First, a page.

Computational Physics with GPUs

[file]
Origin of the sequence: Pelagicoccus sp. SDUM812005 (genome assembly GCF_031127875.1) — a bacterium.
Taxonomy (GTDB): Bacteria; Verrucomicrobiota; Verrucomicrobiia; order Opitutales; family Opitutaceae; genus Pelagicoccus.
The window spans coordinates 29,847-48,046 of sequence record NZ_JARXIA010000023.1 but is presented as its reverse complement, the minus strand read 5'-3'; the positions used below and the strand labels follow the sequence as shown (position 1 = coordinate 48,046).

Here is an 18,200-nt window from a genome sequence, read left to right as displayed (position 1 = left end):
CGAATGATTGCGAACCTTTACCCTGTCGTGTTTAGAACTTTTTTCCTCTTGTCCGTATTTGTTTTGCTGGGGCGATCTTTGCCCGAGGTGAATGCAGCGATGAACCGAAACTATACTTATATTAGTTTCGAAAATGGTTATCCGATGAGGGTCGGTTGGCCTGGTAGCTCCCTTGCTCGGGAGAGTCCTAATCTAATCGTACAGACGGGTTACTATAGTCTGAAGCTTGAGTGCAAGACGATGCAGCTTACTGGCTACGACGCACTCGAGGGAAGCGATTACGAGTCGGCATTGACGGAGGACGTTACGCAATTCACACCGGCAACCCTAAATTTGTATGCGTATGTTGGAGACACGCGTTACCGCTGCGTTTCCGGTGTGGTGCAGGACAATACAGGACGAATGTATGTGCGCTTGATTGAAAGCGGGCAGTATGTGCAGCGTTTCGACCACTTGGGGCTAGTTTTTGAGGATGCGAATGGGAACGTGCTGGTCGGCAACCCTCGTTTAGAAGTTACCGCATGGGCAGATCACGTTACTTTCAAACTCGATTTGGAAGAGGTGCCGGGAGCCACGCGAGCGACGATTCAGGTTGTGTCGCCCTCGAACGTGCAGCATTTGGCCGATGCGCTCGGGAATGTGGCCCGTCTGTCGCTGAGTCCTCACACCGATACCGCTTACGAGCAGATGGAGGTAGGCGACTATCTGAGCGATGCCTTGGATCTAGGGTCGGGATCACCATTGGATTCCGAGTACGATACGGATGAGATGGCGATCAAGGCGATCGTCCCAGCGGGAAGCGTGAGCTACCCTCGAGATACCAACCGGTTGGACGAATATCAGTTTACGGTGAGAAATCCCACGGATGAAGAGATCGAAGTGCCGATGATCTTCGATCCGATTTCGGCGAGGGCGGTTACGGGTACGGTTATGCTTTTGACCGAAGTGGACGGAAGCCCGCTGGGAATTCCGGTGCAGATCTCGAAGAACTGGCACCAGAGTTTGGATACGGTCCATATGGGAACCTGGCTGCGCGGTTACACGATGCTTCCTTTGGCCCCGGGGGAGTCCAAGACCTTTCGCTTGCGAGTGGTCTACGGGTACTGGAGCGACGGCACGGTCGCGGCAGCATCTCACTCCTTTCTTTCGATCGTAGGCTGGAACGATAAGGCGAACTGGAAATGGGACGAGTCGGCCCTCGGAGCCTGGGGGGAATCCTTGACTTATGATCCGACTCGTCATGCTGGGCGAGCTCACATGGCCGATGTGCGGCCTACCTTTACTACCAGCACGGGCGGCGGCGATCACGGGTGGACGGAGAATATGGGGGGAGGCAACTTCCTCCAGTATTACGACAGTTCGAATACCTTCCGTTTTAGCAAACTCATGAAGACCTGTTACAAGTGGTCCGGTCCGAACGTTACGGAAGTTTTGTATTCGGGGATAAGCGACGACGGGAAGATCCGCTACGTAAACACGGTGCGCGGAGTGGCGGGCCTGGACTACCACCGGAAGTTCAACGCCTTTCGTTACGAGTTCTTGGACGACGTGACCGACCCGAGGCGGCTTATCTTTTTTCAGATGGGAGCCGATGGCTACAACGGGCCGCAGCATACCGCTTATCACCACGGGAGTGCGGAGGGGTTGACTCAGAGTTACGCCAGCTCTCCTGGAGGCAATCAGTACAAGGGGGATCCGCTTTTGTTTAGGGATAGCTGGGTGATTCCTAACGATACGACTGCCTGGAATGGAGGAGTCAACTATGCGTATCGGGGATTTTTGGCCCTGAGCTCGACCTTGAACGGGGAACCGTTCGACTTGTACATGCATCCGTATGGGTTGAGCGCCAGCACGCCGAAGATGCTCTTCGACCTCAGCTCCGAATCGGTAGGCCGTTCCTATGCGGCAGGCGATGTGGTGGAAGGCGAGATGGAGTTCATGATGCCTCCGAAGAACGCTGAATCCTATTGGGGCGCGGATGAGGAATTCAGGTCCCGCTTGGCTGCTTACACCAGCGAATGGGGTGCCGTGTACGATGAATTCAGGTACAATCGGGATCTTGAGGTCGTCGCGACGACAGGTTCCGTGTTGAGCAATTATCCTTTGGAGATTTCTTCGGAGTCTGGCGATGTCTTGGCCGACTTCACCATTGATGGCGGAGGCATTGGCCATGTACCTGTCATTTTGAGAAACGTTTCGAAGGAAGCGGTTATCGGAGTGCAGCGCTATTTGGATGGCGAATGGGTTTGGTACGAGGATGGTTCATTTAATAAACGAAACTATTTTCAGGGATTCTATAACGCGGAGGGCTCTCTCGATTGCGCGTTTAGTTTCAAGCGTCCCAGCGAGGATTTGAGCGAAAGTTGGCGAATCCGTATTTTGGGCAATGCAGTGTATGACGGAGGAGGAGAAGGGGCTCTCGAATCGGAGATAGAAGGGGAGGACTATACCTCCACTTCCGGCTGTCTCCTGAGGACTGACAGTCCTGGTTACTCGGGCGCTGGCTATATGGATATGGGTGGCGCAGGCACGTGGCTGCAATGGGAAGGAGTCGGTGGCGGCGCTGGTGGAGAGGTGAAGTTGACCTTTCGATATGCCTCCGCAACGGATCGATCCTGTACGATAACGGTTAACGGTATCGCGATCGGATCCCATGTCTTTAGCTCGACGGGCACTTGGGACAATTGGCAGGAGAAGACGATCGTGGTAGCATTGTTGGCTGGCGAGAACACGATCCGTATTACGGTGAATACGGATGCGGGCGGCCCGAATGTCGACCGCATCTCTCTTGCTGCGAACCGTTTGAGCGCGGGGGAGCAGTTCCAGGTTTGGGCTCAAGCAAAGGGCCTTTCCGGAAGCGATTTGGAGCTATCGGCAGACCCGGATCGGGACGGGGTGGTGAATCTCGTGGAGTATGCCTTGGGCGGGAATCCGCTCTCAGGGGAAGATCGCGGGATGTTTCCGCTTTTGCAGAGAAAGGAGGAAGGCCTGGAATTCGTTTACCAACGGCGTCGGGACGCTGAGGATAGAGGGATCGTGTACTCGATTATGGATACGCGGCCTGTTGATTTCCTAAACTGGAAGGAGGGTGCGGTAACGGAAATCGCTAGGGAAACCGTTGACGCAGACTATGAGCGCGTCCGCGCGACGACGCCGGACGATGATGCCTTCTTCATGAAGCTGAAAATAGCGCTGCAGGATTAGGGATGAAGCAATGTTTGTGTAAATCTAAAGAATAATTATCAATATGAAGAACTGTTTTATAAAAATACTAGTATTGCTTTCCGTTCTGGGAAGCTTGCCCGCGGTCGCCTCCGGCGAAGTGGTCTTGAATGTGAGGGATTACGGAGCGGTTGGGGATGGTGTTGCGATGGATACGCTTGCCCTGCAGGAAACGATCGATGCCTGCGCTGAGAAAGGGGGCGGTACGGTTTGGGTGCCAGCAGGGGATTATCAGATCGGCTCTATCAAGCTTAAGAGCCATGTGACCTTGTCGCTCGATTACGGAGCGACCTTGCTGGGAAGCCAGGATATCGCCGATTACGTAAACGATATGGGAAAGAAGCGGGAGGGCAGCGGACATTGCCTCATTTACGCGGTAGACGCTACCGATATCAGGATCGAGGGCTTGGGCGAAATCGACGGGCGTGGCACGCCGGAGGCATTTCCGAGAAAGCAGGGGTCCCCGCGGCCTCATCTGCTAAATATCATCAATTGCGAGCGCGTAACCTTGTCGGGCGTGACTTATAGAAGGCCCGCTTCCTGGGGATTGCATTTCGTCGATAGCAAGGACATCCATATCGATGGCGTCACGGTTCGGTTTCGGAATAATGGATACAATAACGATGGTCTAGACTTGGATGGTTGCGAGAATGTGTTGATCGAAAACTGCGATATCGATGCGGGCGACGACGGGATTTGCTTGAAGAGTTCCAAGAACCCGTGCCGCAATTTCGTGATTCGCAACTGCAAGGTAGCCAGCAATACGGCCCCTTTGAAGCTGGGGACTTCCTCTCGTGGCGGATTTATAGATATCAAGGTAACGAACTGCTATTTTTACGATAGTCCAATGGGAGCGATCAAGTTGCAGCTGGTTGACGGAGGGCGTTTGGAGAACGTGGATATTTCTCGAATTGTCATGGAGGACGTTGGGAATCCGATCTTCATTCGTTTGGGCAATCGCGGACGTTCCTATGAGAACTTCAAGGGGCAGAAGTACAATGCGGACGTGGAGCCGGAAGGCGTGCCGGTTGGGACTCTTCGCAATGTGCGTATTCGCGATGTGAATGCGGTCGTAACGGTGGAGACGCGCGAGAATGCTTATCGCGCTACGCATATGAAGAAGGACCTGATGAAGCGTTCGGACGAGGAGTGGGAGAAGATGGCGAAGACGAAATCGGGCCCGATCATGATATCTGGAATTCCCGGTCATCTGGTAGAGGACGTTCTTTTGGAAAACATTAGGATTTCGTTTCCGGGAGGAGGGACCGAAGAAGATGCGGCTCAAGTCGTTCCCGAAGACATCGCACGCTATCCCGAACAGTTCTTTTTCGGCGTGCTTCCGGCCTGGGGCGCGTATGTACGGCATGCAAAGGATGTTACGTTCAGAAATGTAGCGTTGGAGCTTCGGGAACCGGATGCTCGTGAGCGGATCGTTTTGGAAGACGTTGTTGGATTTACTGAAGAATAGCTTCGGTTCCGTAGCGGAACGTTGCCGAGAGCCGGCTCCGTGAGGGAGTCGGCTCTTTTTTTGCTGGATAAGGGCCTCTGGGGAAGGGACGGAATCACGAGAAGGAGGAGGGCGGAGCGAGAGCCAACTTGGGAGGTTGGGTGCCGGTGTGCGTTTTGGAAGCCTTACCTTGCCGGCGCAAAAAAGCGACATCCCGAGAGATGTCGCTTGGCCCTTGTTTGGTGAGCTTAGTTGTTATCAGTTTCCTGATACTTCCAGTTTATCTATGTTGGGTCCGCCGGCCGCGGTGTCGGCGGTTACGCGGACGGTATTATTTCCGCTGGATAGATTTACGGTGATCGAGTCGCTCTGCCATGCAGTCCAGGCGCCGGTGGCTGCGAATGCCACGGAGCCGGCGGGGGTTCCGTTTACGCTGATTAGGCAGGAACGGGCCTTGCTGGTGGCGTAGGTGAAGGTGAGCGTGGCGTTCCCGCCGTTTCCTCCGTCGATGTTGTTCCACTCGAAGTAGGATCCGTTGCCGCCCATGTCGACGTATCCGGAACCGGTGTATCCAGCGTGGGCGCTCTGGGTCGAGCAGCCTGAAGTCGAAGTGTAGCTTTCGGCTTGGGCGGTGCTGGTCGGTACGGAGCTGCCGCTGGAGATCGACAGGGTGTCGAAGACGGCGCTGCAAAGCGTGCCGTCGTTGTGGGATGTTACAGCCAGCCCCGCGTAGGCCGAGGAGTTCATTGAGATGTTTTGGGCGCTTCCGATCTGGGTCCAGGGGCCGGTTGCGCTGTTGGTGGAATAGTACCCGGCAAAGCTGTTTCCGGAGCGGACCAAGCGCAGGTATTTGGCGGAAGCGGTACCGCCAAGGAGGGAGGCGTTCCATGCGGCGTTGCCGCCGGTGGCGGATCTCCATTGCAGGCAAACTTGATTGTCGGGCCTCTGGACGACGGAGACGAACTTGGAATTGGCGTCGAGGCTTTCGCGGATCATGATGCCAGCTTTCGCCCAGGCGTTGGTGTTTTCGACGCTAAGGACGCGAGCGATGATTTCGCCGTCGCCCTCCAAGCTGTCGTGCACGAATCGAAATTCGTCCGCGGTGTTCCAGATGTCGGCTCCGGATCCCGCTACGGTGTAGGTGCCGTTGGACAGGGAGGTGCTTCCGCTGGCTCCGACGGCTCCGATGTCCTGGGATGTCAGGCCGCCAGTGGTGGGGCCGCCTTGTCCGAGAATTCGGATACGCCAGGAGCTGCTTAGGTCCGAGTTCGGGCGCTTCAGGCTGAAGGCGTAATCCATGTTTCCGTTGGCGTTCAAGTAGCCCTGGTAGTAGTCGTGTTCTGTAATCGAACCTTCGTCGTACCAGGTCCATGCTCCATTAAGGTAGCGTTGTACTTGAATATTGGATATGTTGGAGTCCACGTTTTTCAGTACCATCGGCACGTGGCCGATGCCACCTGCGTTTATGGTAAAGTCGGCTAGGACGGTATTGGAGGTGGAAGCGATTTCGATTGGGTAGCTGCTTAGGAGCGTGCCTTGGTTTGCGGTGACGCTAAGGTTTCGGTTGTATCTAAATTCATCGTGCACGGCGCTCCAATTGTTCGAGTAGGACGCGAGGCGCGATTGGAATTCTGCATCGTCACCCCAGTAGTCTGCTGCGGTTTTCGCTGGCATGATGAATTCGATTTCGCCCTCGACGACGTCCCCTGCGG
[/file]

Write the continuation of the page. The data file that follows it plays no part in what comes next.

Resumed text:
Applications that require substantial computational resources today cannot avoid the use of heavily parallel machines. Embracing the opportunities of parallel computing and especially the possibilities provided by a new generation of massively parallel accelerator devices such as GPUs, Intel's Xeon Phi or even FPGAs enables applications and studies that are inaccessible to serial programs. In this lecture series, I will give an introduction to parallel programming with a focus on GPUs and related architectures. I will specifically discuss the use of CUDA (and, to a lesser degree, other approaches such as OpenCL and OpenACC) for programming GPUs with applications in computational science in mind. The goal of the short course is to equip students with a general understanding of the design principles of code that performs well on GPUs and related devices. Many of the examples will be drawn from the field of Monte Carlo simulations in statistical physics, with a focus on the simulation of systems exhibiting phase transitions and critical phenomena. While the examples discussed are for simulations of spin systems, many of the methods are more general and moderate modifications allow them to be applied to other lattice and off-lattice problems including polymers and particle systems. We discuss important algorithmic requirements for such highly parallel simulations, such as the challenges of random-number generation for such cases, and outline a number of general design principles for parallel Monte Carlo codes to perform well.